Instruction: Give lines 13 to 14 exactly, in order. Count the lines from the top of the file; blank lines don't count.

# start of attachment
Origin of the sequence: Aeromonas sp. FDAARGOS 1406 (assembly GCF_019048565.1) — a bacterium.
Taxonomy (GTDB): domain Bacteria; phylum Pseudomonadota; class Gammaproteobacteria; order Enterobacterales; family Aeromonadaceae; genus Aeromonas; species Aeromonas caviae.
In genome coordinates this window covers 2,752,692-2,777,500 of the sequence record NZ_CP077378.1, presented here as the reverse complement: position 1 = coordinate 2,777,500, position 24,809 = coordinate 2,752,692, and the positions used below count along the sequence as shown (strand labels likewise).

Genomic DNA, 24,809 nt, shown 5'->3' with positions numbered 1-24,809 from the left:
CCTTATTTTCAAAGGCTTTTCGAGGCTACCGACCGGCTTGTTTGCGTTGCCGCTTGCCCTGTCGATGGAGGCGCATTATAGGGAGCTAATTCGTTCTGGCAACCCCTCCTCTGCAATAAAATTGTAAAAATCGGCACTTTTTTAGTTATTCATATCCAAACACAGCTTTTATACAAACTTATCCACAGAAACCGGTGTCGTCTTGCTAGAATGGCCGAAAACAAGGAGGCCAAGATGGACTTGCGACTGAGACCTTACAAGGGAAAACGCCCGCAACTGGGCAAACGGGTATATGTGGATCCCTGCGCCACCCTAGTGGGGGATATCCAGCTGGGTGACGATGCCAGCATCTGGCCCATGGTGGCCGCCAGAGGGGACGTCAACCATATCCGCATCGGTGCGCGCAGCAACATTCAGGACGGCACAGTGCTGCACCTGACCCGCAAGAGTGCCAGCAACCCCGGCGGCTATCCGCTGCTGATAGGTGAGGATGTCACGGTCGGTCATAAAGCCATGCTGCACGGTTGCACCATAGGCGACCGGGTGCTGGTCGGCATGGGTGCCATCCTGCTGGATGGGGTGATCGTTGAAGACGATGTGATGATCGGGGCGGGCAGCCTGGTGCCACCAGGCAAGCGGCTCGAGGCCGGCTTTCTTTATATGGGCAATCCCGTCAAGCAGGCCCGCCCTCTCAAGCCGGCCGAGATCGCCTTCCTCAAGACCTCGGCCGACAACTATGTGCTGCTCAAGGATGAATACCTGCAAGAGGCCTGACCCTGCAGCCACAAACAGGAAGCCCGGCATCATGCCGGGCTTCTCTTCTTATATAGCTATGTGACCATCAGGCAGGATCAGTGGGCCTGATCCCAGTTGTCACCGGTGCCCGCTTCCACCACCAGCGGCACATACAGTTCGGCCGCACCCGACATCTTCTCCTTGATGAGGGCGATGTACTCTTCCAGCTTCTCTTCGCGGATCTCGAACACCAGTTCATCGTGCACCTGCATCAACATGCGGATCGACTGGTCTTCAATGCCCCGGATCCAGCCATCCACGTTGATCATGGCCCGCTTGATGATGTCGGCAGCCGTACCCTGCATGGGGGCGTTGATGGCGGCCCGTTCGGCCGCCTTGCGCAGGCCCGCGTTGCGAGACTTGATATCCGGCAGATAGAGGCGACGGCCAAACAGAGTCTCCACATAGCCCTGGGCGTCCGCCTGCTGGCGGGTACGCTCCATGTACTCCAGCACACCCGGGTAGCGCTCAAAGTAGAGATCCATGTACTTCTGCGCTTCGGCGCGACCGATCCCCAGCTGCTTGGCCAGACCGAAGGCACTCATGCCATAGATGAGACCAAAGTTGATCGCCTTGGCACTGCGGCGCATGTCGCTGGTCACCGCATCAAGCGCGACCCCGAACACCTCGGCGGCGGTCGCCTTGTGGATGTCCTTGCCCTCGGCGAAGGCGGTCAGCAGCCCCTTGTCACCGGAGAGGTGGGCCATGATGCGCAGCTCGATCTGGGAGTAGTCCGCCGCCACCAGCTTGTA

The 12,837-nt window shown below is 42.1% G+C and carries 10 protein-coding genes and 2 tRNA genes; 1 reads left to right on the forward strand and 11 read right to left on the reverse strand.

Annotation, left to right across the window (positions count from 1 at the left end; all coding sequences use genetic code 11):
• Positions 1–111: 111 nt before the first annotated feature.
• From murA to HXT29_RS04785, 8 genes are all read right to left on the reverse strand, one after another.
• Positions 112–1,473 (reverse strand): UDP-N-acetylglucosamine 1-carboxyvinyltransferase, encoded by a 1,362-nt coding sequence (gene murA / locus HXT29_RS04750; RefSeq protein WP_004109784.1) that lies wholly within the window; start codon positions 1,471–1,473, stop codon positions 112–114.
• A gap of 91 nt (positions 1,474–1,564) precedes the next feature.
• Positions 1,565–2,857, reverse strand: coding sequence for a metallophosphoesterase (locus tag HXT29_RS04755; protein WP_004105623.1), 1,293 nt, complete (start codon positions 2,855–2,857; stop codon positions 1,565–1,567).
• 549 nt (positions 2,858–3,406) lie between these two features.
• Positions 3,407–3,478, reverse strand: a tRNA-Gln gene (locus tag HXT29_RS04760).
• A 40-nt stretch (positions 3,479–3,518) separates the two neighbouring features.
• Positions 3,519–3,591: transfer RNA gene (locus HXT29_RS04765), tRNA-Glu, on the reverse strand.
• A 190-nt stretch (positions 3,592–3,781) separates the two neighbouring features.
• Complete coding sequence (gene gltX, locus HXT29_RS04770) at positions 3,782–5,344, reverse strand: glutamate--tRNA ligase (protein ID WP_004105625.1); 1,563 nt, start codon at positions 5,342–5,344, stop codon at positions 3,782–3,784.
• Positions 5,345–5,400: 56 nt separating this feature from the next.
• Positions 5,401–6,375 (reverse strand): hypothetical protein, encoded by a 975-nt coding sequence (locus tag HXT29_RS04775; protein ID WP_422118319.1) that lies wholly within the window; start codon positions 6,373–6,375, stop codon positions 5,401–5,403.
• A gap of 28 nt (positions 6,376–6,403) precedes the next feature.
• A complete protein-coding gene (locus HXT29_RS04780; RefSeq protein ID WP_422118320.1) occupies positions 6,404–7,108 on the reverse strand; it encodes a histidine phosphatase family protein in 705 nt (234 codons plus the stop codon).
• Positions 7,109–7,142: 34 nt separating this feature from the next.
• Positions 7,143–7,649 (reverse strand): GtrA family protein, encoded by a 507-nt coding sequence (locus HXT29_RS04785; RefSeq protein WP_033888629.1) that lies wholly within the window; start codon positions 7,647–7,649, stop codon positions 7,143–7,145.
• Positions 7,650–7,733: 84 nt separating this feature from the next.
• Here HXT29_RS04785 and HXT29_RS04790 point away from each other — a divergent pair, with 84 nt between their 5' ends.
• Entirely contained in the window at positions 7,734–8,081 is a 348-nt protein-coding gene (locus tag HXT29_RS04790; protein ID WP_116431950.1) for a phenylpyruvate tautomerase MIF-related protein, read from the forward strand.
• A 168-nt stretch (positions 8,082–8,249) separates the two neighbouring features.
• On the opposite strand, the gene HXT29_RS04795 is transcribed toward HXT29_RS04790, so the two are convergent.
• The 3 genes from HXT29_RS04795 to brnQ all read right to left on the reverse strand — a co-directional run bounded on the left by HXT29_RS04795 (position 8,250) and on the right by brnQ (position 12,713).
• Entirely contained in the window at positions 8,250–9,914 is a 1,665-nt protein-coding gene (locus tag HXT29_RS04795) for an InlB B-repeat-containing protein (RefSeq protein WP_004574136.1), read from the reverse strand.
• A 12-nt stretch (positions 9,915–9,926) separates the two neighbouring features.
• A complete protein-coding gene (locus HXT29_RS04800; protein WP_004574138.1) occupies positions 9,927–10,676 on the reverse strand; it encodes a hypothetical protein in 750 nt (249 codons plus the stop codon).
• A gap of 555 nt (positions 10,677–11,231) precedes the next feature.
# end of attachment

• 549 nt (positions 2,858–3,406) lie between these two features.
• Positions 3,407–3,478, reverse strand: a tRNA-Gln gene (locus tag HXT29_RS04760).